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## 6th grade (Illustrative Mathematics)

### Unit 1: Lesson 5

Lesson 9: Formula for area of a triangle# Area of a triangle

CCSS.Math:

Understand why the formula for the area of a triangle is one half base times height, which is half of the area of a parallelogram.

## Want to join the conversation?

- is there another formula(76 votes)
- Interesting question!

Given the length of any base and the height (altitude) perpendicular to the side that is chosen as the base, the area formula of one half base times height is about as simple as it gets.

If instead the lengths of the three sides are given (but no heights are given), there is a much more complex formula for the area of the triangle, called Heron's formula. Let a, b, and c represent the lengths of the sides, and let S = (a+b+c)/2, that is, S represents half the perimeter.

Then the area is given by A = squareroot[S(S - a)(S - b)(S - c)].(89 votes)

- Why is math important?(28 votes)
- Math helps us think analytically and have better reasoning abilities. Analytical thinking refers to the ability to think critically about the world around us. ... Analytical and reasoning skills are essential because they help us solve problems and look for solutions(23 votes)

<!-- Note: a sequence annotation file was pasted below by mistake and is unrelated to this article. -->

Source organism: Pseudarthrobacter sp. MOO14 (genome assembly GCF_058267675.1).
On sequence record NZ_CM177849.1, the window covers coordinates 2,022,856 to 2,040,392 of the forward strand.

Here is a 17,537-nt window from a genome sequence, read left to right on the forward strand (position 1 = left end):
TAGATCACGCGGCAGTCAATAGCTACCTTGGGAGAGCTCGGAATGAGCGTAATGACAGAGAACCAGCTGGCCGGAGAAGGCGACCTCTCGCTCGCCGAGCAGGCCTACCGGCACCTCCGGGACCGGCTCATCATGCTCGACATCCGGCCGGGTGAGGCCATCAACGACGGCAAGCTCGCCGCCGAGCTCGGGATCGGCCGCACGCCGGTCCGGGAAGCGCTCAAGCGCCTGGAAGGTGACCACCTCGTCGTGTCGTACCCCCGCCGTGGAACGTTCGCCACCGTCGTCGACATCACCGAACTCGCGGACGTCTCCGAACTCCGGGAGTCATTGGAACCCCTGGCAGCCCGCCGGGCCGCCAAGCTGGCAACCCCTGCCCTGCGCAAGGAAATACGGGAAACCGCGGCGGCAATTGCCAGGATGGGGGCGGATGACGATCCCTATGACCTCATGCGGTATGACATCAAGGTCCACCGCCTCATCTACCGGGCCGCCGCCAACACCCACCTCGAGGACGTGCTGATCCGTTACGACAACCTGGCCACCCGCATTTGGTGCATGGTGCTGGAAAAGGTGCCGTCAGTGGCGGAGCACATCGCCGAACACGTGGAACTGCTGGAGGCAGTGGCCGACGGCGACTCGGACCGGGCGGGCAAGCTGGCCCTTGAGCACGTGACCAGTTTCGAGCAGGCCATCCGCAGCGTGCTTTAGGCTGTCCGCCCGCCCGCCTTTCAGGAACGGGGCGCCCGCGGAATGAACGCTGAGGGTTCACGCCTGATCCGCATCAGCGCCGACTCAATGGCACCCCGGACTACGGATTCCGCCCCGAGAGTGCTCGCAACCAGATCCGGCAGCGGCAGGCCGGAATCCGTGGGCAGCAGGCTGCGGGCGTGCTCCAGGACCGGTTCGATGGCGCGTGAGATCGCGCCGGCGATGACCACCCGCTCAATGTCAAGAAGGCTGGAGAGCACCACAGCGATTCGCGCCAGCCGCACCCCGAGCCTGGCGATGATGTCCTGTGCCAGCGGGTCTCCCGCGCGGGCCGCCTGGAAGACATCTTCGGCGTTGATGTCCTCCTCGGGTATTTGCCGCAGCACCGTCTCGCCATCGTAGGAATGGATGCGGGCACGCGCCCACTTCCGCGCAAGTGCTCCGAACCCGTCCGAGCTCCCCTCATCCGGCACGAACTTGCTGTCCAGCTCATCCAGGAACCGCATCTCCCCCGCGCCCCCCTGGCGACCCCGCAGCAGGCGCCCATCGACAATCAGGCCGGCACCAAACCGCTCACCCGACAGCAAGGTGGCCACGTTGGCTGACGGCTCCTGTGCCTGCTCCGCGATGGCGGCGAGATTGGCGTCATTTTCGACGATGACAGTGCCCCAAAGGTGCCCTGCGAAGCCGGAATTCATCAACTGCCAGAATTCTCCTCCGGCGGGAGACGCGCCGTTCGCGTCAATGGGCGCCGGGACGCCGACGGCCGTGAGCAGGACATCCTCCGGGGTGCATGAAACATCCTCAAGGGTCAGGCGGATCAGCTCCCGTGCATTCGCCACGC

- Is the answer still units squared or square units?(13 votes)
- Yes, the answer will be in units squared (even though you are measuring a △ and not a □)!(2 votes)

- i really don't get this concept can any one discripe it in a better form or discription(6 votes)
- So if you know how to find area of a rectangle or square this should make sense. Use the formula Base x Height divided by 2. Hope that helped!(13 votes)

- What if the tringle has 1 number and you have to find the area?(4 votes)
- To calculate the area of a triangle given one side and two angles, solve for another side using the Law of Sines, then find the area with the formula: area = 1/2 × b × c × sin(A) video link is https://youtu.be/wTkH288r84s.

also i need 25 upvotes on this answer plz

Ty(15 votes)

- how do you find the base if you know the area and the height?(5 votes)
- we know that Area = (base * height)/2 (formula for area of a triangle). if we know the area, suppose it is 4 for this example, and the height is 2 we get

4=(x*2)/2.

multiply by 2 on both sides to get

8=x*2, divide both sides by 2 to get

4=x, or 4=the base

use this method for the actual numbers(5 votes)

- I still don't get it I am bad at math can someone explain this to me?(3 votes)
- Ok, so let's get started with right triangles.

Visualise a right triangle as a half of a rectangle. The hypotenuse is the diagonal of the rectangle. The hypotenuse is the longest side of a triangle. The legs of the triangles are the 2 adjacent sides of the rectangle. Adjacent sides are sides that share a common point. In other words, adjacent sides are side-by-side. The area of a rectangle is length times the breadth, or*lb*. Now we know our right triangle is half of our rectangle. So the area will be half of that of the rectangle. Therefore, the area is*lb*/2.

Watch this video where Sal describes the proof of Triangles.